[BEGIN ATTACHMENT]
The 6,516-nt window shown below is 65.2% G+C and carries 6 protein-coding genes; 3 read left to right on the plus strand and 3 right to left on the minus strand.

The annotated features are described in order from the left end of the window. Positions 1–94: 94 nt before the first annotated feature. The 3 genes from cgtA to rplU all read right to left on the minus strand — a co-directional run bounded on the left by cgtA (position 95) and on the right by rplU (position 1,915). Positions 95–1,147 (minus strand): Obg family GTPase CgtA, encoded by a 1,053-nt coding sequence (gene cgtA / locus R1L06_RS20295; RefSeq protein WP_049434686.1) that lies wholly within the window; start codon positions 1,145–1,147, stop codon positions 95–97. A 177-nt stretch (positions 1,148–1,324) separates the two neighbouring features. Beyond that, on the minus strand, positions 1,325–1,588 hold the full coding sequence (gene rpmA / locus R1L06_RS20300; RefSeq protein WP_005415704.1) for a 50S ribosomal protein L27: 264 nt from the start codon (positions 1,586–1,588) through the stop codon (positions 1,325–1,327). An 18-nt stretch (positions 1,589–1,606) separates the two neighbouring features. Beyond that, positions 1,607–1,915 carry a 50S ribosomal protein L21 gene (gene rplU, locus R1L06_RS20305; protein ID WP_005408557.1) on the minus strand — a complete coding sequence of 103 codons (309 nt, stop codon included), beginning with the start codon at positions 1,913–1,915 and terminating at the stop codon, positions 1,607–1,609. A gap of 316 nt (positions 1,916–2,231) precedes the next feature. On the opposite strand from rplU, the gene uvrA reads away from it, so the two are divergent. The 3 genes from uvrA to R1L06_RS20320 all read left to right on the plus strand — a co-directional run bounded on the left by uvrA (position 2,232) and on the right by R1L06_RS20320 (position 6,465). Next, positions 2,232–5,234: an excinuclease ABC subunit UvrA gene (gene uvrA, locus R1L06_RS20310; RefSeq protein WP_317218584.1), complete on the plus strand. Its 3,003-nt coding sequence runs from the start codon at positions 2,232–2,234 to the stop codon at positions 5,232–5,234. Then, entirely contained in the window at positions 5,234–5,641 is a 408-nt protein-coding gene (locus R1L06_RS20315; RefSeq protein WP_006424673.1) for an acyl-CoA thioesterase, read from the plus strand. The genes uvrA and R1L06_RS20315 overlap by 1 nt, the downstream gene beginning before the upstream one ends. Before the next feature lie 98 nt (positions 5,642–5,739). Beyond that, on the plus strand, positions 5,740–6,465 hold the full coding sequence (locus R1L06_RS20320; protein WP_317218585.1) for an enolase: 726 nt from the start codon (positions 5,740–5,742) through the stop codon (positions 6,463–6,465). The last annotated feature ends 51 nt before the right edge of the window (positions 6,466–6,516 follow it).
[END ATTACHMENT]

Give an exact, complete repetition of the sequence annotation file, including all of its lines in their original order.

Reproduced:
The 6,516-nt window shown below is 65.2% G+C and carries 6 protein-coding genes; 3 read left to right on the plus strand and 3 right to left on the minus strand.

The annotated features are described in order from the left end of the window. Positions 1–94: 94 nt before the first annotated feature. The 3 genes from cgtA to rplU all read right to left on the minus strand — a co-directional run bounded on the left by cgtA (position 95) and on the right by rplU (position 1,915). Positions 95–1,147 (minus strand): Obg family GTPase CgtA, encoded by a 1,053-nt coding sequence (gene cgtA / locus R1L06_RS20295; RefSeq protein WP_049434686.1) that lies wholly within the window; start codon positions 1,145–1,147, stop codon positions 95–97. A 177-nt stretch (positions 1,148–1,324) separates the two neighbouring features. Beyond that, on the minus strand, positions 1,325–1,588 hold the full coding sequence (gene rpmA / locus R1L06_RS20300; RefSeq protein WP_005415704.1) for a 50S ribosomal protein L27: 264 nt from the start codon (positions 1,586–1,588) through the stop codon (positions 1,325–1,327). An 18-nt stretch (positions 1,589–1,606) separates the two neighbouring features. Beyond that, positions 1,607–1,915 carry a 50S ribosomal protein L21 gene (gene rplU, locus R1L06_RS20305; protein ID WP_005408557.1) on the minus strand — a complete coding sequence of 103 codons (309 nt, stop codon included), beginning with the start codon at positions 1,913–1,915 and terminating at the stop codon, positions 1,607–1,609. A gap of 316 nt (positions 1,916–2,231) precedes the next feature. On the opposite strand from rplU, the gene uvrA reads away from it, so the two are divergent. The 3 genes from uvrA to R1L06_RS20320 all read left to right on the plus strand — a co-directional run bounded on the left by uvrA (position 2,232) and on the right by R1L06_RS20320 (position 6,465). Next, positions 2,232–5,234: an excinuclease ABC subunit UvrA gene (gene uvrA, locus R1L06_RS20310; RefSeq protein WP_317218584.1), complete on the plus strand. Its 3,003-nt coding sequence runs from the start codon at positions 2,232–2,234 to the stop codon at positions 5,232–5,234. Then, entirely contained in the window at positions 5,234–5,641 is a 408-nt protein-coding gene (locus R1L06_RS20315; RefSeq protein WP_006424673.1) for an acyl-CoA thioesterase, read from the plus strand. The genes uvrA and R1L06_RS20315 overlap by 1 nt, the downstream gene beginning before the upstream one ends. Before the next feature lie 98 nt (positions 5,642–5,739). Beyond that, on the plus strand, positions 5,740–6,465 hold the full coding sequence (locus R1L06_RS20320; protein WP_317218585.1) for an enolase: 726 nt from the start codon (positions 5,740–5,742) through the stop codon (positions 6,463–6,465). The last annotated feature ends 51 nt before the right edge of the window (positions 6,466–6,516 follow it).